Older adults that find themselves worrying on a regular basis could simply be expressing an element of their intelligence, according to a new study.
A cohort of United States researchers claim that the human capacity to worry may have involved with intelligence as a "beneficial trait".
It was identified that high intelligence and fretting correlate with brain activity measured by a depletion of the nutrient choline in white matter of the brain.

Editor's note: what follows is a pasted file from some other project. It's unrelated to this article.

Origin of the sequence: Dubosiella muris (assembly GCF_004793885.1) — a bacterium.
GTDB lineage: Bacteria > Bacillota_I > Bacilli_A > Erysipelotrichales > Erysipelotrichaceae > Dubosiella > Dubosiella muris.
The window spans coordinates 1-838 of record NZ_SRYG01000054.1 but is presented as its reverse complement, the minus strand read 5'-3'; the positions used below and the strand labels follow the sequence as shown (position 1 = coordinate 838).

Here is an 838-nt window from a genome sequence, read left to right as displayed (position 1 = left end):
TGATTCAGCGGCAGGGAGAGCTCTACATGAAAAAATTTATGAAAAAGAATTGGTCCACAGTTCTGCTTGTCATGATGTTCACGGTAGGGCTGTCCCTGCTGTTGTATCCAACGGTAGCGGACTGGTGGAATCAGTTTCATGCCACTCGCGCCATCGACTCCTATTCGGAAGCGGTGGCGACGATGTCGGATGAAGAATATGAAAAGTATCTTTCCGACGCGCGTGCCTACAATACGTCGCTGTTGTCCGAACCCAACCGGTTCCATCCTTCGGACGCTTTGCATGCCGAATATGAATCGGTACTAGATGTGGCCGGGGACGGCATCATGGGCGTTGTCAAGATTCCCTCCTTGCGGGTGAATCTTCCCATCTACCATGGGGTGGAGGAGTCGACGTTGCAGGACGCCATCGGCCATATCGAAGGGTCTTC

Dr Coplan, researcher on the study, commented: "While excessive worry is generally seen as a negative trait and high intelligence as a positive one, worry may cause our species to avoid dangerous situations."
Worry may also help to coerce people into taking chances, which has multiple benefits for the species as a whole, the researchers claim.
Nonetheless, older adults experiencing feelings of continual anxiety and stress should take steps to relax.
Exercise is a great way to get the brain to calm down. A healthy diet also promotes good cognitive function.
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